FAQs - Crop Improvement


1. What are the commercial varieties of Banana grown in India?
Commercially, Robusta, Dwarf Cavendish, Poovan, Rasthali, Monthan, Karpuravalli, Nendran and Ney Poovan are cultivated in various states of India. The varieties like Matti, Rajapuri, Pacha Nadan, Virupakshi are some of the varieties of local significance.


1. How to select a planting material?
There are two types of planting materials.
  • The commonly used propagation material is sucker or corms. The sucker should be a sword sucker, with narrow leaves of 3 to 4 months old, weighing 1.5 to 2 Kgs. The suckers should be of uniform size, selected from disease free plantations.
  • Recently tissue cultured plants are becoming popular due to its disease free nature and potential for high yield. An ideal tissue culture plant should be about 30 cm height with 5 to 6 developed leaves having proper orientation. The leaves should not exhibit any malformation and chlorotic streaks.
2. What are the precautions to be taken at the time of planting?
If the planting material is a sucker, the roots should be trimmed and pared-off all tissues on the surface to make it free of nematode infestations. The pared corm should be dipped in a solution containing 0.5% Monocrotophos for 30 minutes. Alternatively application of 40g of Carbofuran in the soil at planting.
For tissue culture plants, especially Robusta and Cavendish varieties should be applied with 10g Carbofuran and drenched with 0.1% Emisan to control nematodes and bacterial rot disease respectively in the polybag itself before planting.
3. Are tissue culture plants better than suckers?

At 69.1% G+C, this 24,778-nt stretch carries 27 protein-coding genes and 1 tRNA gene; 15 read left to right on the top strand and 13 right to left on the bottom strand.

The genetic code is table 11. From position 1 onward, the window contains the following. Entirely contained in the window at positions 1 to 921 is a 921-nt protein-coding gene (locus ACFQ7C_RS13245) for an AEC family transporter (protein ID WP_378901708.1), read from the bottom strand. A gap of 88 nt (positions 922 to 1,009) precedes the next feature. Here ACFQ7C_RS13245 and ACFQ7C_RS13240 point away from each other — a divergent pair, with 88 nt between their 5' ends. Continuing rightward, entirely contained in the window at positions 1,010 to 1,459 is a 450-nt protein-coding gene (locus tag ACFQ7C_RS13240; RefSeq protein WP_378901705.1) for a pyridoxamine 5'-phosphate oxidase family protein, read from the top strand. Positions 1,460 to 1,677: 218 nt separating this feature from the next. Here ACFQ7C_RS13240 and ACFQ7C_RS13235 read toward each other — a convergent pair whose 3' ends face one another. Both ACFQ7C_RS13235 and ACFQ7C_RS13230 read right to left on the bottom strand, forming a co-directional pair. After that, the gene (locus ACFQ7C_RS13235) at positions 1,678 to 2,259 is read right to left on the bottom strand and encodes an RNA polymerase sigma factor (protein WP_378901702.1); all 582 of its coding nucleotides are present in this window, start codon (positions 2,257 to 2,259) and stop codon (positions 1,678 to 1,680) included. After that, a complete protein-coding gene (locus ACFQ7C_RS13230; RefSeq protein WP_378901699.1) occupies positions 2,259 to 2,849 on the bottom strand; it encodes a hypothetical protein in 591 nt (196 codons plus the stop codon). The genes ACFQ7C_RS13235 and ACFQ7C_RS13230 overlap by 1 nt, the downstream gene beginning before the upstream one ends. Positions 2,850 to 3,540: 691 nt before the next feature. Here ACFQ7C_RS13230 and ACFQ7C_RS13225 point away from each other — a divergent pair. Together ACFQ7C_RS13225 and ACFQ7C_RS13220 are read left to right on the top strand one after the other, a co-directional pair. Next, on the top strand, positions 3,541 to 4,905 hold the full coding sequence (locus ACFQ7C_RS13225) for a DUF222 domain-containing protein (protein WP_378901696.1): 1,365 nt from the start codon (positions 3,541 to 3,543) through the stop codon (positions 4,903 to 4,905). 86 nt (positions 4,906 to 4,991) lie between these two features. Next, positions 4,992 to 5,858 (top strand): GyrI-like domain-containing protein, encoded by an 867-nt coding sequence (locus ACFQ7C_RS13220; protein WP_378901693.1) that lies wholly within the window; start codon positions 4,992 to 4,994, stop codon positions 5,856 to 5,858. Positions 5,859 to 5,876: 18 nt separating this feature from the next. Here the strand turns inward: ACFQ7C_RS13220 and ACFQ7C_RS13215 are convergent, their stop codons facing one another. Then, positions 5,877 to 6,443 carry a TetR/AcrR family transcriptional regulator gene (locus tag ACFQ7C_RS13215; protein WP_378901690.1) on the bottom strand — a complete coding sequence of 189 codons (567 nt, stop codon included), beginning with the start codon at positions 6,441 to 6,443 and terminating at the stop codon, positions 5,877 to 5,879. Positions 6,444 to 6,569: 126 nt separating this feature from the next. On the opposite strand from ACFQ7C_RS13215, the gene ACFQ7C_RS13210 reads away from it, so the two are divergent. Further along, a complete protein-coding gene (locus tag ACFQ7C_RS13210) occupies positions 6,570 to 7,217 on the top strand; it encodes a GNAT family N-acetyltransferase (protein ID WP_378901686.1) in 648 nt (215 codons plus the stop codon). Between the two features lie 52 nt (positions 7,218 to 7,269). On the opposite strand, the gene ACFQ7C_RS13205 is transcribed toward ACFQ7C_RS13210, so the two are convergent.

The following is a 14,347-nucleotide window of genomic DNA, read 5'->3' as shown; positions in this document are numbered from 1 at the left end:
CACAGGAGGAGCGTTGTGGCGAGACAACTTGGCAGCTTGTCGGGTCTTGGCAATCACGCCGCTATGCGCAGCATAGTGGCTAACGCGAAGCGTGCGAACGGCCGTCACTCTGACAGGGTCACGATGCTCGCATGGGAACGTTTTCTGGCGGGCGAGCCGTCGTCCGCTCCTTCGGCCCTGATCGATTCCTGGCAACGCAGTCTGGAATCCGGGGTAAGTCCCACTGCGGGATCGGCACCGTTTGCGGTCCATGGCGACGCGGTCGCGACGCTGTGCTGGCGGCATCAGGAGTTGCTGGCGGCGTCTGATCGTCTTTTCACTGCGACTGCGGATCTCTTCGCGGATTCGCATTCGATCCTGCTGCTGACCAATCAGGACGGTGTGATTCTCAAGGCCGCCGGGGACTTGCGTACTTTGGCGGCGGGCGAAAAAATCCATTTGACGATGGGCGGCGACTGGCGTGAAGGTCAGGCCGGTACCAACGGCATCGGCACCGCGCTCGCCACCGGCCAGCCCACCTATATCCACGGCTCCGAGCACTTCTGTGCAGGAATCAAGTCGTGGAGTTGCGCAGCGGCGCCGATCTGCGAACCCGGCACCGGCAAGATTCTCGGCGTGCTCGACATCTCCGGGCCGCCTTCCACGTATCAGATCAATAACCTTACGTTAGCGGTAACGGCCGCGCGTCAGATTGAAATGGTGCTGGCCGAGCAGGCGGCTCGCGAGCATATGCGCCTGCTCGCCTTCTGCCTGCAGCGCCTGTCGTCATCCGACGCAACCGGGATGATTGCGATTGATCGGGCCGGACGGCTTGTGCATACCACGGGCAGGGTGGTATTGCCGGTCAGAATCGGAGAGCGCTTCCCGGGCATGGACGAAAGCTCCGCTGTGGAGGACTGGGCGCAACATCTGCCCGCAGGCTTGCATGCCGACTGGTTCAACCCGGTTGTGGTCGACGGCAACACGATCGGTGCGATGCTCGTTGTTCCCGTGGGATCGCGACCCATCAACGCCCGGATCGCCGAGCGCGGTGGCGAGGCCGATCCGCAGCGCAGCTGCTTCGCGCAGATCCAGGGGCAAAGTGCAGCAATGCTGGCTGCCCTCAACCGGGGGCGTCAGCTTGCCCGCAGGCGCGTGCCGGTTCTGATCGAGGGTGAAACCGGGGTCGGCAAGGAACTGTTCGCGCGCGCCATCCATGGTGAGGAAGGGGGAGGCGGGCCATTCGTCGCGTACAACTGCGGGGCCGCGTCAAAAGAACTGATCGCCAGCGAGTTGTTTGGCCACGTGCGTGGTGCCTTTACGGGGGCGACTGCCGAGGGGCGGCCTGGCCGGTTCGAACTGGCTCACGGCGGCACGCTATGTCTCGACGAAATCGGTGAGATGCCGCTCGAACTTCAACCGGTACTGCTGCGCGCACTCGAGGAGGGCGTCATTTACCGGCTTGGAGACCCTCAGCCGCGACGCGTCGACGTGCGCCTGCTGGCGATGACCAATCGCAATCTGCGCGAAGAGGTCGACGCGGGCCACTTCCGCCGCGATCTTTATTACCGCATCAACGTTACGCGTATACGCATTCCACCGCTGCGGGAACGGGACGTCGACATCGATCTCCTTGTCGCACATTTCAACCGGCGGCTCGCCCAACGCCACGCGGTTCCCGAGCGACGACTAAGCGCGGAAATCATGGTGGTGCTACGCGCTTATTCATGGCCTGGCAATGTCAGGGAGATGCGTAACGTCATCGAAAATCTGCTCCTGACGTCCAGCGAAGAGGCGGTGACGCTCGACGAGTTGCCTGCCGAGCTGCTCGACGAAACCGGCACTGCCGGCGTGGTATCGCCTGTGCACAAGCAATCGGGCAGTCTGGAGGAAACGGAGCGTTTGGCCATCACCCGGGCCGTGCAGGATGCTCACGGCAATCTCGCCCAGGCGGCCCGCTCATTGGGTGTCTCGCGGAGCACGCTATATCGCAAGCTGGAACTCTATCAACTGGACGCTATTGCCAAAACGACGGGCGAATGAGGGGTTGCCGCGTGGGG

Yes, tissue culture plants are high yielding and healthy as they are multiplied from high yielding mother plants free from viruses. The plants are also free from soil borne pest and diseases like wilt, Erwinia rot and nematodes at the time of planting.
4. Can we go for ratooning of tissue culture plants?
Yes, tissue culture plants can be ratooned for 2 crops economically.
5. Are suckers from tissue culture plants as good as original tissue culture plants?
Yes, they are as good as original tissue culture plants in respect of high yielding ability. But they are not free from viruses and soil borne diseases and pests.
6. Can we get tissue culture plants for planting one acre or more from NRCB?
No, at NRCB commercial multiplication is not being done. We supply only samples to interested growers at free of cost and mother cultures to institutions at nominal rates depending upon the availability and demand.
7. What is the reason for non flowering of the tissue culture plants, sometimes?
The tissue culture plants may undergo mutation and result in off types, if sufficient care is not taken in the multiplication stage. The permissible limit for off types as per the DBT guidelines is 1%. So quality of planting materials should be important before planting and it should be from reputed companies.
8. Are there any new planting methods?
Yes, there are two high density planting methods. One is planting three suckers per hill at a spacing of 1.8x3.6m (4500 plant/ha.) for Robusta and Nendran varieties planting at 2x4m for tall varieties like Poovan, Rasthali, Ney Poovan, etc. (3750 plant/ha.). Another method is called Paired row system, planting at a spacing of 1.2 X1.2X2 m with a population of 5200 plants/ha.



1. What are the banana varieties suitable for export?